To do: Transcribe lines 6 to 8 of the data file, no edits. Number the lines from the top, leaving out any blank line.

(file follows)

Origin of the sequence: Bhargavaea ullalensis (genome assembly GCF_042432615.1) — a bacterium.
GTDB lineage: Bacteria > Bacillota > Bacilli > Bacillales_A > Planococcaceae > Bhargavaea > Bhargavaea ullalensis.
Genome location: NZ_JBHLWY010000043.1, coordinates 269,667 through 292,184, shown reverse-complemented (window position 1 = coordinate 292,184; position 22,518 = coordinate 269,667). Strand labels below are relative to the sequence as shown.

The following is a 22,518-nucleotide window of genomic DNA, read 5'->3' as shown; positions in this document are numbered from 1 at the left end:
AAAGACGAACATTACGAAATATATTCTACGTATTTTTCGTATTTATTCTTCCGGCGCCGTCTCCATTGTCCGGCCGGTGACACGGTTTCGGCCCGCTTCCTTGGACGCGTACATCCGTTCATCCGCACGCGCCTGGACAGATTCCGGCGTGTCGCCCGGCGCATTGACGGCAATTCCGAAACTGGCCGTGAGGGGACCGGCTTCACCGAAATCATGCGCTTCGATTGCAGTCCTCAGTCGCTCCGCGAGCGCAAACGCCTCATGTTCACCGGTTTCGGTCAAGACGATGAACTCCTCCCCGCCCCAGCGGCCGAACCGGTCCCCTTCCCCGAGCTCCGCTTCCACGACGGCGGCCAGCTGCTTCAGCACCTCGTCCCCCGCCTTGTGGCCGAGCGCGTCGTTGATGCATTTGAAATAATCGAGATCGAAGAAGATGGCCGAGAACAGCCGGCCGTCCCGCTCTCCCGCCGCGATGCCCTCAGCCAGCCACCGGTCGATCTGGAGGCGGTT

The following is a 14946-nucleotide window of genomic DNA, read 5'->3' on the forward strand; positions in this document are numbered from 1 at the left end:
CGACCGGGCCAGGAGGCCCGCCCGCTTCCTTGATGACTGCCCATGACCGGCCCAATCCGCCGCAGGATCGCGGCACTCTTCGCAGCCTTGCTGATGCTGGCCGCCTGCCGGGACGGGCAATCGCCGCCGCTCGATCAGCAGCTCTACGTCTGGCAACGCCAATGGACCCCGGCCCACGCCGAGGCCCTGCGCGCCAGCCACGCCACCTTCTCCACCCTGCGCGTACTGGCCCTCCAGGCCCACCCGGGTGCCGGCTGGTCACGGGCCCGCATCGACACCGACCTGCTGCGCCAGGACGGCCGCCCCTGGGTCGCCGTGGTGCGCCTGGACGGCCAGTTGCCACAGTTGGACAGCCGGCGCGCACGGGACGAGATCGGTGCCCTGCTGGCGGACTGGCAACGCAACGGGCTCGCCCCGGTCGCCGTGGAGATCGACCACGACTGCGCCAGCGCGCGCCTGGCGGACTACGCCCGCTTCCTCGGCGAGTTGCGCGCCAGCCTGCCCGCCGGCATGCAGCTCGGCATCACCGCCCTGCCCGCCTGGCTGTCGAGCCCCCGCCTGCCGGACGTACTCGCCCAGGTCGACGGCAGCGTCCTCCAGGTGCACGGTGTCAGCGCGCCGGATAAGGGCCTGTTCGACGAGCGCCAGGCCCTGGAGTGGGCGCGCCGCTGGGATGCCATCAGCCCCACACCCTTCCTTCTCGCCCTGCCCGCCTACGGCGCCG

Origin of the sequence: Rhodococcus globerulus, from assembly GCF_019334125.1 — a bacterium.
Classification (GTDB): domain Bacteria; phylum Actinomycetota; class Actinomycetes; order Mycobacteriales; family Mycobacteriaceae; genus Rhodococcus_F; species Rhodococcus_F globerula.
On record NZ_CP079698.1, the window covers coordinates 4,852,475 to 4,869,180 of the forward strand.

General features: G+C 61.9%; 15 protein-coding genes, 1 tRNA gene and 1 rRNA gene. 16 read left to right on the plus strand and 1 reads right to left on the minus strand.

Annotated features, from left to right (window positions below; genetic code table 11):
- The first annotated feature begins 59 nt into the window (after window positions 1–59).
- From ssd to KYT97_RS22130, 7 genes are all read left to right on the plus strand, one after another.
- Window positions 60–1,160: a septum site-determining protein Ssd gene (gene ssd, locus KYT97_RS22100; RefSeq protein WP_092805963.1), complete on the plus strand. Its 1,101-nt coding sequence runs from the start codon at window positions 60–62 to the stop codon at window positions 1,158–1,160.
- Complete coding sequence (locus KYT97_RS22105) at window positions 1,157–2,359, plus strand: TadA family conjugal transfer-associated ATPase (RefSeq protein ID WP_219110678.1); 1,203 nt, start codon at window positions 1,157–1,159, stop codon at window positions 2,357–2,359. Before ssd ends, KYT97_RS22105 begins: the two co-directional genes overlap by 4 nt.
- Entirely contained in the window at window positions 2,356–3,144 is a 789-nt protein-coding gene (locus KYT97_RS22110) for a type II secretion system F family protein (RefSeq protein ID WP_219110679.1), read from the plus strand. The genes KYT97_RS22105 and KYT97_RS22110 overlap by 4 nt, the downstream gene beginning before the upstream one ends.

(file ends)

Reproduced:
The following is a 14946-nucleotide window of genomic DNA, read 5'->3' on the forward strand; positions in this document are numbered from 1 at the left end:
CGACCGGGCCAGGAGGCCCGCCCGCTTCCTTGATGACTGCCCATGACCGGCCCAATCCGCCGCAGGATCGCGGCACTCTTCGCAGCCTTGCTGATGCTGGCCGCCTGCCGGGACGGGCAATCGCCGCCGCTCGATCAGCAGCTCTACGTCTGGCAACGCCAATGGACCCCGGCCCACGCCGAGGCCCTGCGCGCCAGCCACGCCACCTTCTCCACCCTGCGCGTACTGGCCCTCCAGGCCCACCCGGGTGCCGGCTGGTCACGGGCCCGCATCGACACCGACCTGCTGCGCCAGGACGGCCGCCCCTGGGTCGCCGTGGTGCGCCTGGACGGCCAGTTGCCACAGTTGGACAGCCGGCGCGCACGGGACGAGATCGGTGCCCTGCTGGCGGACTGGCAACGCAACGGGCTCGCCCCGGTCGCCGTGGAGATCGACCACGACTGCGCCAGCGCGCGCCTGGCGGACTACGCCCGCTTCCTCGGCGAGTTGCGCGCCAGCCTGCCCGCCGGCATGCAGCTCGGCATCACCGCCCTGCCCGCCTGGCTGTCGAGCCCCCGCCTGCCGGACGTACTCGCCCAGGTCGACGGCAGCGTCCTCCAGGTGCACGGTGTCAGCGCGCCGGATAAGGGCCTGTTCGACGAGCGCCAGGCCCTGGAGTGGGCGCGCCGCTGGGATGCCATCAGCCCCACACCCTTCCTTCTCGCCCTGCCCGCCTACGGCGCCG

Origin of the sequence: Rhodococcus globerulus, from assembly GCF_019334125.1 — a bacterium.